Story Chunks – Monsters Anonymous

Here’s a new kind of post I plan to share from time to time. I have already shared some of my drawings, but I want to share raw chucks of writing with you. I have several things cooking. About the same time I launched Urban Creep I wrote a short story about a werewolf. Since then I’ve worked it into a longer piece with vampires, fairies, and all kinds of monsters milling about a modern city based loosely on my hometown (just the city, not the millions of monsters). It’s on the back burner, but here’s a chunk anyway.


Monsters Anonymous

by

Carl C. Burgers

(from the beginning of Chapter 2)

“Why are we even here?” Steven asked. He’d planned to punctuate his question with a full body shrug, but grew self-conscious halfway into starting. Instead he just flapped his elbows, his hands still fixed in his pockets, and rocked back onto his heels slightly. “We’ll never get in.” Thaddeus didn’t witness his friend’s spasm. He was tapping and rubbing at the screen of his phone.

It rained in sheets earlier that afternoon, but just then purple-grey clouds sailed sluggishly towards the Mesa. The night was perfect. An earthy aroma of wet street mingled with the brine-soaked air that wafted up from the harbor. There was also the droning undertones of urine. The night was almost perfect.

Thaddeus looked up from his phone, wearing a closed-mouth smile that was close to exploding teeth. He held up his phone to his chest and pointed at the shingle of The Cat and Cauldron pub. “So, what’s the biggest problem being sober?” Thaddeus stared off into middle distance, like he was giving a lecture to an invisible crowd.

“I don’t know, Thad,” Steven said, trying a slightly more subtle shrug, “the withdrawal. The burning feeling that a drink is always within arm’s reach, but we can’t… you know?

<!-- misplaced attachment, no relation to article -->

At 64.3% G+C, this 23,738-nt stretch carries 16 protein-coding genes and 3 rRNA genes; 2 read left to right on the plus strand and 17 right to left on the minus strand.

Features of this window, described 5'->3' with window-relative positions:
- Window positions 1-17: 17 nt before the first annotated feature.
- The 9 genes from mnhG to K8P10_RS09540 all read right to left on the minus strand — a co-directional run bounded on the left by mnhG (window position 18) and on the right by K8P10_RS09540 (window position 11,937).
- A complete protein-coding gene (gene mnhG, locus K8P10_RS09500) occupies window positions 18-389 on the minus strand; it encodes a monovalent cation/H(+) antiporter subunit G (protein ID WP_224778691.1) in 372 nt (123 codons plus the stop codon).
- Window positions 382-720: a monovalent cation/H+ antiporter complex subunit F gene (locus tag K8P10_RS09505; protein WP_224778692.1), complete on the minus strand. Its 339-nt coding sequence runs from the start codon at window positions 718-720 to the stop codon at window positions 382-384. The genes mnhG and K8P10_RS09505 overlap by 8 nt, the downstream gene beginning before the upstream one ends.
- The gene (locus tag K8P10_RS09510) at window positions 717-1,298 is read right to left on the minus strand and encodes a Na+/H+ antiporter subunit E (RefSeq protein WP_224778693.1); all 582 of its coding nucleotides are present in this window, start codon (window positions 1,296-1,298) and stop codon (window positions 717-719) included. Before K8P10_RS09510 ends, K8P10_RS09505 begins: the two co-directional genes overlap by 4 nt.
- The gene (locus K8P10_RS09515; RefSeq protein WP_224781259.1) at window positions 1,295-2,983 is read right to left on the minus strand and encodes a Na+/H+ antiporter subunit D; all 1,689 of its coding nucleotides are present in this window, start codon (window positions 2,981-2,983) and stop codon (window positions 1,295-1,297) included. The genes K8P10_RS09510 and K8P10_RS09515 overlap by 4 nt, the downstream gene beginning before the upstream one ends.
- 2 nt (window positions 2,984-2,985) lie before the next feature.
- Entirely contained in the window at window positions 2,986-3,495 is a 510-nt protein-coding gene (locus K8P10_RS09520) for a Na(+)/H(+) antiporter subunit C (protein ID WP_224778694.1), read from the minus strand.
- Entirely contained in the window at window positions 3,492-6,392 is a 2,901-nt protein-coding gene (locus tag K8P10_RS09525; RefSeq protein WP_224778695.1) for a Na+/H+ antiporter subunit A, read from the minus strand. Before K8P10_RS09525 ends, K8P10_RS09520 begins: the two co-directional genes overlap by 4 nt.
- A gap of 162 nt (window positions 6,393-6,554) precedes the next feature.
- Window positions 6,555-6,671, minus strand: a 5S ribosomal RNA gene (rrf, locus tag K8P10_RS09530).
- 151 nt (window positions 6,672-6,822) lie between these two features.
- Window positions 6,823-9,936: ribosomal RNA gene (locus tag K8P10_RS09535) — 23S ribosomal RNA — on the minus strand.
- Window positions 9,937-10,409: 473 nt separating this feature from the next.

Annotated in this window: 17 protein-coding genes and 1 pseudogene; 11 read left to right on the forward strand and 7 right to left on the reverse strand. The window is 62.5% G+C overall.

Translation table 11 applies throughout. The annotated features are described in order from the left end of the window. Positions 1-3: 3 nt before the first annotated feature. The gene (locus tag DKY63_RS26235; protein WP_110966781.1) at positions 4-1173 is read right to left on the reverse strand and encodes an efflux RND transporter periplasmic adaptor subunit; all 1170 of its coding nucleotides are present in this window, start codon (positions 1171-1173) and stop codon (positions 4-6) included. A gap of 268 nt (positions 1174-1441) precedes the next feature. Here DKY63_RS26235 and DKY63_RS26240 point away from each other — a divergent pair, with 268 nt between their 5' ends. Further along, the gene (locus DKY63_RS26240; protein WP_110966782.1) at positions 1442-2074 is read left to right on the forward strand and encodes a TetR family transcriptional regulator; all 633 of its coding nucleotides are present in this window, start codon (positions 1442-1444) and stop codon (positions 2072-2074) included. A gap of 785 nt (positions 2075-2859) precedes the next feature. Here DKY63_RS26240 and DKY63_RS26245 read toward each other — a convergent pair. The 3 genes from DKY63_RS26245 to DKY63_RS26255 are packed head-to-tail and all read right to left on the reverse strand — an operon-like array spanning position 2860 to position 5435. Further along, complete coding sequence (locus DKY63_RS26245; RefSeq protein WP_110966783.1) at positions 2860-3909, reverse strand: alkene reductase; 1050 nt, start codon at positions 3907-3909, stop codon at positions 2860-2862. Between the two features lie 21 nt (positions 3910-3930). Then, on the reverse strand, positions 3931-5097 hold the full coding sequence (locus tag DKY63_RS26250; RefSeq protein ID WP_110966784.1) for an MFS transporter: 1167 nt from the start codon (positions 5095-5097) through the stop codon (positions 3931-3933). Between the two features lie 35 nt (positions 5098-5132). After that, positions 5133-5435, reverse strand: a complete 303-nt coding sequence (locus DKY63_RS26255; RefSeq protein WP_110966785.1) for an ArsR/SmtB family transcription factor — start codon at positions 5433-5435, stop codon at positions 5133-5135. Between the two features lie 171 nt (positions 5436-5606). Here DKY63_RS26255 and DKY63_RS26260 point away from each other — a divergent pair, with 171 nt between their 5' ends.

“Wrong!” Thaddeus tapped and swiped at his screen. “Tell me something, Steven.
Aren’t you tired of doing all your shopping at MaxMart?” Steven wrinkled his nose. “Bare with me here,” Thaddeus continued. “Why do we shop at MaxMart?”

“They have greeters at the door,” Steven said, “It’s the only place we are actually invited in.”

“Exactly. And the sober guys with old money can afford to hire a butler or PA or something.”

Steven looked up at the shingle as it swayed in the breeze. “I’d give anything to sit down to a nice beer,” Steven said, trailing off.

“It’s funny that you mention that,” Thaddeus was about to burst with excitement. Or smugness. Probably both. He raised his finger high up in the air, his phone resting flat on his outstretched palm, and brought his finger down to the screen with all the grace of a mime with a concussion. The phone booped.

“And?” Steven shrugged, somewhat naturally this time, “let’s just go, man.” Thaddeus shook his head. He held his screen inches from Steven’s face. “ ‘Your thrall is 10 minutes away.’ What is this?”

“It’s an app,” Thaddeus pocketed his phone and made a show of polishing his nails on his polo shirt. Definitely a mime with a head injury. “So, it’s like one of those ride sharing apps, right? Only this is more like ‘thrall sharing.’” Thaddeus jutted his chin out slightly, silence mounting.

Steven sighed. “Fine. Please tell me what ‘thrall sharing’ is?”

“The app, it’s called RNFILD. As in Renfield, only with the most of vowels missing for some reason. You sign up, tap the screen when you need to be invited in, a sympathetic individual, also signed in to the app, gets a notification, and he heads your way.” Thaddeus pushed his phone at Steven. A red blip crawled along the city map. Below that the words “Less than a minute" pulsed.

“A sympathetic individual?”

“Well, a regular person who wants to earn a little extra money, but doesn’t want to become enthralled full time, he opens this app and we get invited in.”

“I thought we were supposed to be hidden. You know, discreet. What’s the point of blending in if we’re going to put an app out there for everyone to see?”

“It’s not in the actual app store. It’s hidden deep in the dark web or deep web.” Thaddeus paused for a moment. “It’s the dank, dark, deep web, Steven. No-one goes there. It’s fine.”

Just then Thaddeus looked up in greeting to a man hurrying towards them.


 
So, what do you think? I plan to return to “Monsters Anonymous” sometime. I’m writing on a children’s book called “Dungeon Detectives” about a trio of kids who go on adventures in the ruins below the city streets. Maybe I’ll share some of that next time. Thanks for reading! 🎃

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